7 Rock Memoirs You Need To Read Today

7 Rock Memoirs You Need To Read Today | I Love Classic Rock Videos

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In a nutshell, there’s a common theme to the stories in these memoirs and that’s the musicians’ struggle towards stardom. And as they make it big, they experience the temptations of excesses and addiction. You may find clichés in some of them but the fact of the matter is, it inspires you to dream and never give up.

1. Ozzy Osbourne: ‘I Am Ozzy’

With all his craziness on and off stage, you know his autobiography is bound to be just as controversial. Ozzy Osbourne isn’t the type of guy who likes holding anything back. From his interviews to episodes of his reality show – he’s always all-out and transparent. This book starts at the time he was still a child and followed his life as a legendary rock star. New York Times-bestselling author and journalist Chris Ayres co-authored this due to Osbourne’s dyslexia. As expected from Osbourne, this is highly detailed and humorous, which readers absolutely loved. Most people claim that it’s among the most entertaining memoirs they’ve ever read. Even if you’re not a Black Sabbath fan, you’d still find this fun to pore over. All the crazy stories you’ve heard are here – the live bat incident included. And the opening line will surely get to you: “My father always said I would do something big one day.”

2. Eric Clapton: ‘Clapton: The Autobiography’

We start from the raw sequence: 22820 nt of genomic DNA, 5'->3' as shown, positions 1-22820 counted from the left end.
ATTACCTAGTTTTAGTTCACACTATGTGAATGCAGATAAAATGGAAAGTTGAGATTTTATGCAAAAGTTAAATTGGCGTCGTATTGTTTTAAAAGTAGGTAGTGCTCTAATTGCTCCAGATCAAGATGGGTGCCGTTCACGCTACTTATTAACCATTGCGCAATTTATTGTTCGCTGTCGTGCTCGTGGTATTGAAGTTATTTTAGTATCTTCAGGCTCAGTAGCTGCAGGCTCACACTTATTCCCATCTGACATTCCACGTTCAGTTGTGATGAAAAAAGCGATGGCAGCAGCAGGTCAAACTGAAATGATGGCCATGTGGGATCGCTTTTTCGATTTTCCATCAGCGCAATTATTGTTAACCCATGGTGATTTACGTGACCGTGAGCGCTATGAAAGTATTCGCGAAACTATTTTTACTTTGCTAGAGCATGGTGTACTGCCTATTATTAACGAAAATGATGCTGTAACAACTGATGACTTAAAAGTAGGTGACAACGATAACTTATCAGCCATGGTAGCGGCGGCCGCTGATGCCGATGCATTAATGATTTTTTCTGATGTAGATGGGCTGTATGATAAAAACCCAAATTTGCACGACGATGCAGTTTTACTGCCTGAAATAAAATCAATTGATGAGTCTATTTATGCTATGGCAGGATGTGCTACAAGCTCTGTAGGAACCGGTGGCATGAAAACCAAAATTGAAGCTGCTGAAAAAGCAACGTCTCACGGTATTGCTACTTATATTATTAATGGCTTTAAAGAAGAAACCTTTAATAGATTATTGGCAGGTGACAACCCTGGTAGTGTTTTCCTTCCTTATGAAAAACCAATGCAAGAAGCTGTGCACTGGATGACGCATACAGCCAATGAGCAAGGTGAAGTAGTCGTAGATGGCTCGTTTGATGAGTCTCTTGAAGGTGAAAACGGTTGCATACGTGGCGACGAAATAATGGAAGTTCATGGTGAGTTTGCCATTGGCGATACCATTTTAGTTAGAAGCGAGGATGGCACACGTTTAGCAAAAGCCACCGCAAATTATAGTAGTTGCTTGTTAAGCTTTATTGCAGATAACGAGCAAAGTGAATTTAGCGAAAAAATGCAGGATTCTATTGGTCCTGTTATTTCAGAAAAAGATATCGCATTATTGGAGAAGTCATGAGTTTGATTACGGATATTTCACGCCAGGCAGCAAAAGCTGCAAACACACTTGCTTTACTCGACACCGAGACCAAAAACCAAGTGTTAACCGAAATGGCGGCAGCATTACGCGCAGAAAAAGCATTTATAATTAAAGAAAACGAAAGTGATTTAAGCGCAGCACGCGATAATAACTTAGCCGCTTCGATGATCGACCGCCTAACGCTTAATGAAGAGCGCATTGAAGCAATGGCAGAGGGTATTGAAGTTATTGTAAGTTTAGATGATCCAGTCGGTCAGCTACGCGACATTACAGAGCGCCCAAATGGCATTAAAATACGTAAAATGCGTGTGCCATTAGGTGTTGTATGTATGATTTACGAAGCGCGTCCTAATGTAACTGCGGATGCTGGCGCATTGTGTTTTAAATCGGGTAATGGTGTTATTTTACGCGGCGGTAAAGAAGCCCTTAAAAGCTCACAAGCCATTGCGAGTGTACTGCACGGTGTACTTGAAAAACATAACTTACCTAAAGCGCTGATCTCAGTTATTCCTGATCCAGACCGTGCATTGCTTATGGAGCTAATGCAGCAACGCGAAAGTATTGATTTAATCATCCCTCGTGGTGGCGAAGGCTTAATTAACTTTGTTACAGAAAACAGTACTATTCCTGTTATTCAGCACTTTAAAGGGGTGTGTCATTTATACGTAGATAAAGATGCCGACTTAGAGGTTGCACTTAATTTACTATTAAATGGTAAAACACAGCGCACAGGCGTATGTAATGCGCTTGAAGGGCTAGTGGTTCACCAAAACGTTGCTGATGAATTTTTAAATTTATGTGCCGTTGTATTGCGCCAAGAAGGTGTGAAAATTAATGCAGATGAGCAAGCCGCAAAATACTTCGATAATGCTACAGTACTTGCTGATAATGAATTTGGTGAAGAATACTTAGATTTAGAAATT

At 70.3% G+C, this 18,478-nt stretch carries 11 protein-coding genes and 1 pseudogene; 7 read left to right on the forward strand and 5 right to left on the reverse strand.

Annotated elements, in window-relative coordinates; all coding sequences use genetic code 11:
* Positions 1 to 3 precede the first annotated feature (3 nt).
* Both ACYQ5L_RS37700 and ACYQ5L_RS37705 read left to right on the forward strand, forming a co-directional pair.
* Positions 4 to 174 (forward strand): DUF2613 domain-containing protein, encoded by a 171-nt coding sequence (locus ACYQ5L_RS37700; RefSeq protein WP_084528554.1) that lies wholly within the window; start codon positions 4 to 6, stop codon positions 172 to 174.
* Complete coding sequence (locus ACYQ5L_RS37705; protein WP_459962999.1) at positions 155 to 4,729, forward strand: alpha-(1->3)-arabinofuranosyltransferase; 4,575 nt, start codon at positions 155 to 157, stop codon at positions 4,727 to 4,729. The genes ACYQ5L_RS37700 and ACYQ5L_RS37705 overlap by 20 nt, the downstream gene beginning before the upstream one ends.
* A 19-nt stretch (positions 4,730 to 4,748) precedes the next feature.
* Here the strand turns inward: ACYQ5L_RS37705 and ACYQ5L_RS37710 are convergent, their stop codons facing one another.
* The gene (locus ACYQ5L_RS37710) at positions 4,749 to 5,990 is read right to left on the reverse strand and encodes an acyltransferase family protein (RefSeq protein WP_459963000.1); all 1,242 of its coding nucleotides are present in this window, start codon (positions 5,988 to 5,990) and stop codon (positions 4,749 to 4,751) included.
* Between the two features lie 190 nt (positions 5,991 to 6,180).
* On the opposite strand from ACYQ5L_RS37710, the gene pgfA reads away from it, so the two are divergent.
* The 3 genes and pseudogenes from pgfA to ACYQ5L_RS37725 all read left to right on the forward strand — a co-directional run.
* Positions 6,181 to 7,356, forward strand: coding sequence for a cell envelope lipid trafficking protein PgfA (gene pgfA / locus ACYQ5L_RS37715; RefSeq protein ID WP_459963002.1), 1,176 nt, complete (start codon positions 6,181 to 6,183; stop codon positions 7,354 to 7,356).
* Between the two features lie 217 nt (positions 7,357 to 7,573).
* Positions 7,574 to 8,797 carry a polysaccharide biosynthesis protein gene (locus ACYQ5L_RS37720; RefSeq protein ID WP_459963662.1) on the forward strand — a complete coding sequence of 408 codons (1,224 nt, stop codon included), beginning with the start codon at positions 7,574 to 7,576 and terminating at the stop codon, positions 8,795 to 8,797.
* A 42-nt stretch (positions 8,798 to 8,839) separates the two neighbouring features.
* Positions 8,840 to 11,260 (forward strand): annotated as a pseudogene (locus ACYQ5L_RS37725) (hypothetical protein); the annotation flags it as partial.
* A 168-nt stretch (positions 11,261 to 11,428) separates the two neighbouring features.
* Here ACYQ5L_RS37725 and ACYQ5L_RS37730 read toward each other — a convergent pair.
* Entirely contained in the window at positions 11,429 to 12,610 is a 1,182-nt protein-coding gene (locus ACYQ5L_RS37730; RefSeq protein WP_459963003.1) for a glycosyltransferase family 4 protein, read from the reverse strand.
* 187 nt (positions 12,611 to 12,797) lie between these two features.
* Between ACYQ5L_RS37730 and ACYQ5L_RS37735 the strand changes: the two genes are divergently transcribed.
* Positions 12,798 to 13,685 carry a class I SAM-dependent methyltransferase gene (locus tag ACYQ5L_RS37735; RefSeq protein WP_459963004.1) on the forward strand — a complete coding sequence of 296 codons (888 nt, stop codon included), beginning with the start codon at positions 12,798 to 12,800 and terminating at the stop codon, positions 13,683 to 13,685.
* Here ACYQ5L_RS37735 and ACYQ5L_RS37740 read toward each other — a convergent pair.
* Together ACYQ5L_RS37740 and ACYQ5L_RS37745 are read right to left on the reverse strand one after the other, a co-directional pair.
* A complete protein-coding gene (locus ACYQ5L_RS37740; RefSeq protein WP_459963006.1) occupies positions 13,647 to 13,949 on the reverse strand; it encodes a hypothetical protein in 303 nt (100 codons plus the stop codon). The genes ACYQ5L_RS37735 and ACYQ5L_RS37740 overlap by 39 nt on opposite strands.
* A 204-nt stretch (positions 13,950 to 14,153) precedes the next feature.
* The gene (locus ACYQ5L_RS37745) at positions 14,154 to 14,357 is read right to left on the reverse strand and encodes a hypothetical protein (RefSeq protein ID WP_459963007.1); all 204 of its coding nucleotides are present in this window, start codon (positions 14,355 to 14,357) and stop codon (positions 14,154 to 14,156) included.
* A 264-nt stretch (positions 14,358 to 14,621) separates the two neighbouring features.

We’ve always looked up to him as a guitar god – someone who rarely makes mistakes. But this autobiography of his shows the legendary axeman in a different light – that he is human through and through. With all his success in this industry, his life was still filled with dissatisfaction, excesses and at some point, even self-destruction. This chronicles his life starting from when he was raised by his grandparents and never knowing who his father was. During his teenage years, he found comfort in his guitar and basically shredded his way towards rock stardom. The book also highlighted his collaboration with other legendary acts like Jimi Hendrix, Bob Dylan, and George Harrison. Drug addiction, alcoholism and tragedy – this is undoubtedly the tale of a survivor. There is so much poignancy and honesty in this memoir as Eric Clapton writes, “I found a pattern in my behavior that had been repeating itself for years, decades even. Bad choices were my specialty, and if something honest and decent came along, I would shun it or run the other way.”

3. Steven Tyler: ‘Does The Noise In My Head Bother You?’